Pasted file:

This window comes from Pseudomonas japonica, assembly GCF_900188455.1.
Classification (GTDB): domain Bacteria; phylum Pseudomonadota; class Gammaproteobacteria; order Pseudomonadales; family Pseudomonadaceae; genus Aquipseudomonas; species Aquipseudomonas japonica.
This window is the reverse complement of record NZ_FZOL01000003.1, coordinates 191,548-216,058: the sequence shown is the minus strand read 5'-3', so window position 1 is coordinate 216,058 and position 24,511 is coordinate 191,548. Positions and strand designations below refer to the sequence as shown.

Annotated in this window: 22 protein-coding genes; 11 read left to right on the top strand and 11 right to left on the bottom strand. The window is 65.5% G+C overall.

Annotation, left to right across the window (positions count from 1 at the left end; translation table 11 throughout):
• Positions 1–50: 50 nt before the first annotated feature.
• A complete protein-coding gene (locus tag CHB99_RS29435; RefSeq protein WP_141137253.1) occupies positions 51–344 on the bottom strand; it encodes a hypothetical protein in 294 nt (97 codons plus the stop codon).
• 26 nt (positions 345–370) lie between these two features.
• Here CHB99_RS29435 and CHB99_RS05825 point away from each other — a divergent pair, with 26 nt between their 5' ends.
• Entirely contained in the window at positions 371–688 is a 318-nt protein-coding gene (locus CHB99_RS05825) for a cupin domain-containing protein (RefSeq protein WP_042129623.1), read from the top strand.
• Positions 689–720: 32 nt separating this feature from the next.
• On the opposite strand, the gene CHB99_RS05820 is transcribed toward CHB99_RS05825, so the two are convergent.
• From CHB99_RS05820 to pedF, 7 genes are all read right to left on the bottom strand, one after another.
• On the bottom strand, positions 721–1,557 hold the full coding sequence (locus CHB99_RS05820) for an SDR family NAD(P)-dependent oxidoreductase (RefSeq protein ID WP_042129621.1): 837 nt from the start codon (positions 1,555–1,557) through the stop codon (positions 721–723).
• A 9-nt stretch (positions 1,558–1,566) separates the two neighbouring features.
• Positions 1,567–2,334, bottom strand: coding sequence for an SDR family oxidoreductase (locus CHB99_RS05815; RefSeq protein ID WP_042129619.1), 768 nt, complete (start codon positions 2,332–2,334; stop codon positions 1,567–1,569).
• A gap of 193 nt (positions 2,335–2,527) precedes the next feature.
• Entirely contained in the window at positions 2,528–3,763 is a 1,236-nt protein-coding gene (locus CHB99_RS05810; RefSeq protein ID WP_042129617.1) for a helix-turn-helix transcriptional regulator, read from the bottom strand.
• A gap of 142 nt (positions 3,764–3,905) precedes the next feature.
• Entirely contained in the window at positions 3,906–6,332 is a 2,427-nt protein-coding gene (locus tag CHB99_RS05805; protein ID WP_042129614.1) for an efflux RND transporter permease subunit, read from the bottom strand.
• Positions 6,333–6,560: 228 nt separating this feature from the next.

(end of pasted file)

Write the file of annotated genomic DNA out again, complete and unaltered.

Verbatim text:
This window comes from Pseudomonas japonica, assembly GCF_900188455.1.
Classification (GTDB): domain Bacteria; phylum Pseudomonadota; class Gammaproteobacteria; order Pseudomonadales; family Pseudomonadaceae; genus Aquipseudomonas; species Aquipseudomonas japonica.
This window is the reverse complement of record NZ_FZOL01000003.1, coordinates 191,548-216,058: the sequence shown is the minus strand read 5'-3', so window position 1 is coordinate 216,058 and position 24,511 is coordinate 191,548. Positions and strand designations below refer to the sequence as shown.

Annotated in this window: 22 protein-coding genes; 11 read left to right on the top strand and 11 right to left on the bottom strand. The window is 65.5% G+C overall.

Annotation, left to right across the window (positions count from 1 at the left end; translation table 11 throughout):
• Positions 1–50: 50 nt before the first annotated feature.
• A complete protein-coding gene (locus tag CHB99_RS29435; RefSeq protein WP_141137253.1) occupies positions 51–344 on the bottom strand; it encodes a hypothetical protein in 294 nt (97 codons plus the stop codon).
• 26 nt (positions 345–370) lie between these two features.
• Here CHB99_RS29435 and CHB99_RS05825 point away from each other — a divergent pair, with 26 nt between their 5' ends.
• Entirely contained in the window at positions 371–688 is a 318-nt protein-coding gene (locus CHB99_RS05825) for a cupin domain-containing protein (RefSeq protein WP_042129623.1), read from the top strand.
• Positions 689–720: 32 nt separating this feature from the next.
• On the opposite strand, the gene CHB99_RS05820 is transcribed toward CHB99_RS05825, so the two are convergent.
• From CHB99_RS05820 to pedF, 7 genes are all read right to left on the bottom strand, one after another.
• On the bottom strand, positions 721–1,557 hold the full coding sequence (locus CHB99_RS05820) for an SDR family NAD(P)-dependent oxidoreductase (RefSeq protein ID WP_042129621.1): 837 nt from the start codon (positions 1,555–1,557) through the stop codon (positions 721–723).
• A 9-nt stretch (positions 1,558–1,566) separates the two neighbouring features.
• Positions 1,567–2,334, bottom strand: coding sequence for an SDR family oxidoreductase (locus CHB99_RS05815; RefSeq protein ID WP_042129619.1), 768 nt, complete (start codon positions 2,332–2,334; stop codon positions 1,567–1,569).
• A gap of 193 nt (positions 2,335–2,527) precedes the next feature.
• Entirely contained in the window at positions 2,528–3,763 is a 1,236-nt protein-coding gene (locus CHB99_RS05810; RefSeq protein ID WP_042129617.1) for a helix-turn-helix transcriptional regulator, read from the bottom strand.
• A gap of 142 nt (positions 3,764–3,905) precedes the next feature.
• Entirely contained in the window at positions 3,906–6,332 is a 2,427-nt protein-coding gene (locus tag CHB99_RS05805; protein ID WP_042129614.1) for an efflux RND transporter permease subunit, read from the bottom strand.
• Positions 6,333–6,560: 228 nt separating this feature from the next.